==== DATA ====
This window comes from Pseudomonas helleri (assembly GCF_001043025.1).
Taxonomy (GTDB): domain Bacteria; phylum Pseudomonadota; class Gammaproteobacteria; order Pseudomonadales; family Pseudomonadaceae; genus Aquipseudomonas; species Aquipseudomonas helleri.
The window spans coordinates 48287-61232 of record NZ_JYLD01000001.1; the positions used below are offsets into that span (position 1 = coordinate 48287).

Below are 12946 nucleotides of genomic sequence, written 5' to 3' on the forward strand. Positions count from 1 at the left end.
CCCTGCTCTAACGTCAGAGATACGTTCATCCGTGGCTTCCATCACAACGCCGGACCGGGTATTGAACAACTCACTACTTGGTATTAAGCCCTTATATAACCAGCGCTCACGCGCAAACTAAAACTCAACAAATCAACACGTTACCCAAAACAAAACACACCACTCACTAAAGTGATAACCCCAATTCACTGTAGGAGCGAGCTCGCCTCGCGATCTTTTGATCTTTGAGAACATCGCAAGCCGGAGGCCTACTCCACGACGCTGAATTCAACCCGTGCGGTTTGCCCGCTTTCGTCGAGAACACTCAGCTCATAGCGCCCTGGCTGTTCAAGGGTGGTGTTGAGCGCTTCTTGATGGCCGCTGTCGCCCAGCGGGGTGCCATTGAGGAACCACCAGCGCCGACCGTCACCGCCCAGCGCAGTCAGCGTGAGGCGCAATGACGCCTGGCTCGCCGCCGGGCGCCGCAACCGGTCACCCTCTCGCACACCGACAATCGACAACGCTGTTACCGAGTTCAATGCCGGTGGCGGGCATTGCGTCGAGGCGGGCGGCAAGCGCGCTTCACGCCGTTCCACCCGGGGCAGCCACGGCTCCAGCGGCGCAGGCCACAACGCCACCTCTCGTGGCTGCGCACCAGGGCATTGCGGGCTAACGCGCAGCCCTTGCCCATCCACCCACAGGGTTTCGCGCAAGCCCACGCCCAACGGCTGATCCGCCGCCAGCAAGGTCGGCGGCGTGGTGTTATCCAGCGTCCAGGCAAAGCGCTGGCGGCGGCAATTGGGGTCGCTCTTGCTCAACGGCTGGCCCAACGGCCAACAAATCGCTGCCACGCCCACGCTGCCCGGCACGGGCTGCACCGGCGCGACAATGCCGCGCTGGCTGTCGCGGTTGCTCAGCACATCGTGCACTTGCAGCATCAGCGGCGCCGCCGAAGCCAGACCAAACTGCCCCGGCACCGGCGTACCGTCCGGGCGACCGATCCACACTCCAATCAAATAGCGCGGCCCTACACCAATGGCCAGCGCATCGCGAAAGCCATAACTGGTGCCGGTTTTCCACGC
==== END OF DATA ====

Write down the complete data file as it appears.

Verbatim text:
This window comes from Pseudomonas helleri (assembly GCF_001043025.1).
Taxonomy (GTDB): domain Bacteria; phylum Pseudomonadota; class Gammaproteobacteria; order Pseudomonadales; family Pseudomonadaceae; genus Aquipseudomonas; species Aquipseudomonas helleri.
The window spans coordinates 48287-61232 of record NZ_JYLD01000001.1; the positions used below are offsets into that span (position 1 = coordinate 48287).

Below are 12946 nucleotides of genomic sequence, written 5' to 3' on the forward strand. Positions count from 1 at the left end.
CCCTGCTCTAACGTCAGAGATACGTTCATCCGTGGCTTCCATCACAACGCCGGACCGGGTATTGAACAACTCACTACTTGGTATTAAGCCCTTATATAACCAGCGCTCACGCGCAAACTAAAACTCAACAAATCAACACGTTACCCAAAACAAAACACACCACTCACTAAAGTGATAACCCCAATTCACTGTAGGAGCGAGCTCGCCTCGCGATCTTTTGATCTTTGAGAACATCGCAAGCCGGAGGCCTACTCCACGACGCTGAATTCAACCCGTGCGGTTTGCCCGCTTTCGTCGAGAACACTCAGCTCATAGCGCCCTGGCTGTTCAAGGGTGGTGTTGAGCGCTTCTTGATGGCCGCTGTCGCCCAGCGGGGTGCCATTGAGGAACCACCAGCGCCGACCGTCACCGCCCAGCGCAGTCAGCGTGAGGCGCAATGACGCCTGGCTCGCCGCCGGGCGCCGCAACCGGTCACCCTCTCGCACACCGACAATCGACAACGCTGTTACCGAGTTCAATGCCGGTGGCGGGCATTGCGTCGAGGCGGGCGGCAAGCGCGCTTCACGCCGTTCCACCCGGGGCAGCCACGGCTCCAGCGGCGCAGGCCACAACGCCACCTCTCGTGGCTGCGCACCAGGGCATTGCGGGCTAACGCGCAGCCCTTGCCCATCCACCCACAGGGTTTCGCGCAAGCCCACGCCCAACGGCTGATCCGCCGCCAGCAAGGTCGGCGGCGTGGTGTTATCCAGCGTCCAGGCAAAGCGCTGGCGGCGGCAATTGGGGTCGCTCTTGCTCAACGGCTGGCCCAACGGCCAACAAATCGCTGCCACGCCCACGCTGCCCGGCACGGGCTGCACCGGCGCGACAATGCCGCGCTGGCTGTCGCGGTTGCTCAGCACATCGTGCACTTGCAGCATCAGCGGCGCCGCCGAAGCCAGACCAAACTGCCCCGGCACCGGCGTACCGTCCGGGCGACCGATCCACACTCCAATCAAATAGCGCGGCCCTACACCAATGGCCAGCGCATCGCGAAAGCCATAACTGGTGCCGGTTTTCCACGC